Boston-based Pingup Sees Text-to-Business Service as Productivity Tool
If you’re worried about the decline of personal interactions, here’s a scary fact: 71 percent of teens prefer texting to phone calls.
That’s what the founders of Boston-based Pingup tell me, citing the social media market research firm Lab 42. And that’s good news for them.
“There’s irrefutable evidence out there that this is how they want to communicate—and we’re trying to make it so they can do it with businesses,” says CEO Mark Slater, who I caught up with earlier this month alongside his co-founder and CTO Milenko Beslic.
Looking to find out more about the local auto dealer’s inventory? Or make your next hair appointment? Or order a pizza? Pingup’s software allows you to shoot those questions off from your phone without having to open your mouth. (Of course, teens aren’t making some of these bigger purchases, but Pingup is betting adults are just as eager to avoid being put on hold.)
Widespread consumer-to-business texting sounds simple enough. So why hasn’t it happened yet?
“Timing,” says Slater. “That’s kind of a cliché term with startups. But a lot of it is timing. The timing for this is now; I don’t think it was three years ago. People are so comfortable texting. The generations that are now in their 20s—Gen Y—these people are text maniacs. It’s the right time for this to be adopted on mass scale.”
Slater has a bit of insight into Gen Y, as one of the founding members of Karmaloop, the Boston-based online retailer of streetwear that appeals largely to the teen and twenty-something crowd.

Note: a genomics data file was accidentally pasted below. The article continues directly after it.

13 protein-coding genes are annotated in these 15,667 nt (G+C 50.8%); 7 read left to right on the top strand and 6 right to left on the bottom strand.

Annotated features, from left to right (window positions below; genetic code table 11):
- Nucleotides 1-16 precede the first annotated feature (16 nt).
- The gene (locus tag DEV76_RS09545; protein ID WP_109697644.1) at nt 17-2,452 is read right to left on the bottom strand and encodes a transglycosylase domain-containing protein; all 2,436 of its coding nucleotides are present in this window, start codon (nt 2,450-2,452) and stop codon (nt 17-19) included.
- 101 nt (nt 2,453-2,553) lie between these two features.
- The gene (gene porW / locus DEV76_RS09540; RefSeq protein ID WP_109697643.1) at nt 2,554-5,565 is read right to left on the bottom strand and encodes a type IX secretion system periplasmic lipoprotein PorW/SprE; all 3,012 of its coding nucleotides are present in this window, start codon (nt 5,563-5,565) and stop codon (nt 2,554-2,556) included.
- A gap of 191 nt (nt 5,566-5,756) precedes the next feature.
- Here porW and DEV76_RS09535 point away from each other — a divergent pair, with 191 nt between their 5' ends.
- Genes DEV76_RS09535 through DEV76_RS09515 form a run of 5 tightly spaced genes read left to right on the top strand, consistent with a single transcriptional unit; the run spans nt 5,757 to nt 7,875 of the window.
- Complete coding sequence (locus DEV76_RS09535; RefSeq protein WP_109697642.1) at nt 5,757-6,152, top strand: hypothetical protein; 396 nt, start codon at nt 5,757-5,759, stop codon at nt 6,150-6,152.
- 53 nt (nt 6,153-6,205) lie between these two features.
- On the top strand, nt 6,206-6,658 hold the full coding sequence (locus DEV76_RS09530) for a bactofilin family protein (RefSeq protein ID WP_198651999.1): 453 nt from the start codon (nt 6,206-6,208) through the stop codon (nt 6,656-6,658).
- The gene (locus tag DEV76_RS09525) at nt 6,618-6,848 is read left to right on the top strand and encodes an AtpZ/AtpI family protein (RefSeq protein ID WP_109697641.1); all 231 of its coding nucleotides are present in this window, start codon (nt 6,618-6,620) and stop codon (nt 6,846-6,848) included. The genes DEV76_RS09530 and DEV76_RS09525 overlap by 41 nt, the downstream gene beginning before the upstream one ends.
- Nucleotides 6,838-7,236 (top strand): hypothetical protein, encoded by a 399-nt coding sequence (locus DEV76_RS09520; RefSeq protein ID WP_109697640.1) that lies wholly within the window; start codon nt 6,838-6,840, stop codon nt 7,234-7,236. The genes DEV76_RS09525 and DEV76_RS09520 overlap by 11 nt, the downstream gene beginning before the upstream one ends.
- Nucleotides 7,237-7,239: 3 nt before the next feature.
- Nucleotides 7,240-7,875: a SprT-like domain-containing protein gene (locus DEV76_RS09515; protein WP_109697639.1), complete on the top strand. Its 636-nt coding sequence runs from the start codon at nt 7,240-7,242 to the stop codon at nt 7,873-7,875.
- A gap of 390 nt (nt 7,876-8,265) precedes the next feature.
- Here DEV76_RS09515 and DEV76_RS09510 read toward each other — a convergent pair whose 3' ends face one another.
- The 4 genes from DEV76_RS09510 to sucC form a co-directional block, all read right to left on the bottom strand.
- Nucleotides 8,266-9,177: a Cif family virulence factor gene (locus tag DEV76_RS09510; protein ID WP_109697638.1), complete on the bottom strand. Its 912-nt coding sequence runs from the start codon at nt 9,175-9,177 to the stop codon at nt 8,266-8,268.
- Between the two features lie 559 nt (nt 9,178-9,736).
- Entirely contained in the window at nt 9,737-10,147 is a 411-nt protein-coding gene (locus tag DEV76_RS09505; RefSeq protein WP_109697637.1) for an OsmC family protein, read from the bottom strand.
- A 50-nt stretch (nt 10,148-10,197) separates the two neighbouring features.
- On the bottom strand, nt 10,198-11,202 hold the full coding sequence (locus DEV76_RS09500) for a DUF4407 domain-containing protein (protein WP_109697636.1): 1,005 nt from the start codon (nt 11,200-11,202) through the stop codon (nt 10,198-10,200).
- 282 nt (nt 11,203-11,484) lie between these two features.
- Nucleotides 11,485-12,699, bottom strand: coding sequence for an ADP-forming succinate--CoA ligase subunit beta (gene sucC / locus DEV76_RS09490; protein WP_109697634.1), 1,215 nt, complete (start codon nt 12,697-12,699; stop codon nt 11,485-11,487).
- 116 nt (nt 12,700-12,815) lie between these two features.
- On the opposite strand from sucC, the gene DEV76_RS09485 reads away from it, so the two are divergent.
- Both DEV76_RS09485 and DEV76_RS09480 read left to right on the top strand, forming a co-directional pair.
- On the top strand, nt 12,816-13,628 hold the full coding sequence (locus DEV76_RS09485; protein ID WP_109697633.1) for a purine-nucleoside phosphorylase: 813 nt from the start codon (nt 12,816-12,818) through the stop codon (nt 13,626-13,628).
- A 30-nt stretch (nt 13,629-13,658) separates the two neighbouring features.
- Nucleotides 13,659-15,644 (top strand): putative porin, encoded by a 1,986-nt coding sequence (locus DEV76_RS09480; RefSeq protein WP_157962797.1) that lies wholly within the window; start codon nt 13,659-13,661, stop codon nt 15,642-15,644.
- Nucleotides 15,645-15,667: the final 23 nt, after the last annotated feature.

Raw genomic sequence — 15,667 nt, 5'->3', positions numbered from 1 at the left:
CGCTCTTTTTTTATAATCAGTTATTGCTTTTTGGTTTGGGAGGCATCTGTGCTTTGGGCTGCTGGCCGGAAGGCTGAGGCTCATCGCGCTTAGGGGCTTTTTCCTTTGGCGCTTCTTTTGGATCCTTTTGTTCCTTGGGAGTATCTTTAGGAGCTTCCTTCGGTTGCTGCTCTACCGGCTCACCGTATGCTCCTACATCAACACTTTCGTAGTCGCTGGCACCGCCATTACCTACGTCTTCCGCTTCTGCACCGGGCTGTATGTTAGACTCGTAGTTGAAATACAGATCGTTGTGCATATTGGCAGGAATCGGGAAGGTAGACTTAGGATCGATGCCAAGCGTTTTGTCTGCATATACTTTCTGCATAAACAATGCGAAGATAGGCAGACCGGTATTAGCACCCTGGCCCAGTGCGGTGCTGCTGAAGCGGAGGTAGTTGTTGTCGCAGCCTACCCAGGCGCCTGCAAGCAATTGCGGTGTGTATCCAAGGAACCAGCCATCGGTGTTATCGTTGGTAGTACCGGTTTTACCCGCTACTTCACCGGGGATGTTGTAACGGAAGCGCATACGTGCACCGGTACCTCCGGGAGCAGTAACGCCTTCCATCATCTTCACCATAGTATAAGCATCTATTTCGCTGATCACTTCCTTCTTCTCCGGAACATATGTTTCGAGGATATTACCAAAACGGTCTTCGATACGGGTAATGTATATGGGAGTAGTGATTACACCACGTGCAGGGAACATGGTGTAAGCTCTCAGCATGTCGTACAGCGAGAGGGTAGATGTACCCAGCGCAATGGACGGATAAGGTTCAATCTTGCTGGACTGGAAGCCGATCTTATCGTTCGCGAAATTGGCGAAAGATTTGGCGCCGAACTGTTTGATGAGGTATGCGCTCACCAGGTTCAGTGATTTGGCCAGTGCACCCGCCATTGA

But while Pingup’s service has the potential for making life easier for consumers, the company sees businesses as its true customers. Ultimately, the software isn’t just designed to make it easier for people not to talk to each other. It’s also supposed to make it more efficient for businesses to run.
“It’s not as simple as the business just receiving the text message—we have to think about it through lens of user management,” Slater says. “How do I integrate this into standard operational procedures in the way that’s its not a distraction, but so that it becomes a standard productivity tool for me.” The first text to a business is sent with a message from Pingup, but as the number increases, the system routes it to a Web interface enabling employees to better handle the volume of communications.
Consumers can search out businesses through a directory on Pingup’s mobile app, and click a button to text. The start startup will soon roll out a feature that lets businesses handle the communication through iPhone and Android apps.
Further down the line, it plans to enable businesses to receive consumer texts through e-mail, Twitter feeds, and a tablet app, as well as integrate other functions like mobile payments—useful when consumers are texting to order takeout, for example.
For now it’s enlisting smaller, local businesses across a spectrum of industries. But Pingup sees its service supplementing communications tools for much bigger brands. It’s in discussion with a retail chain that wants to get 5,000 employees using the service, Slater says.
Last month the startup announced it raised $1 million in seed funding, from Avalon Ventures and angel investors (including Karmaloop founder and CEO Greg Selkoe). That cash will go towards building out Pingup’s multi-seat capabilities for businesses that want several employees answering customer’s texts, and want to re-route the conversation to the employees who are on duty.
Pingup has to work to make consumers aware of its service, particularly in a sea of other apps for browsing nearby businesses, such as Yelp. But the real value comes after the moment of discovery, when the customer wants to make contact.
“There’s the obvious challenge to promote the application and the marketing effort to let people know they can now use Pingup to chat with businesses. That’s a challenge with every startup, I guess, but we’re having good progress,” Beslic says. “But we’re not competing with Google [Places], Yelp, or Foursquare at all. This is to find a business to communicate with a business. The user proposition is completely different.”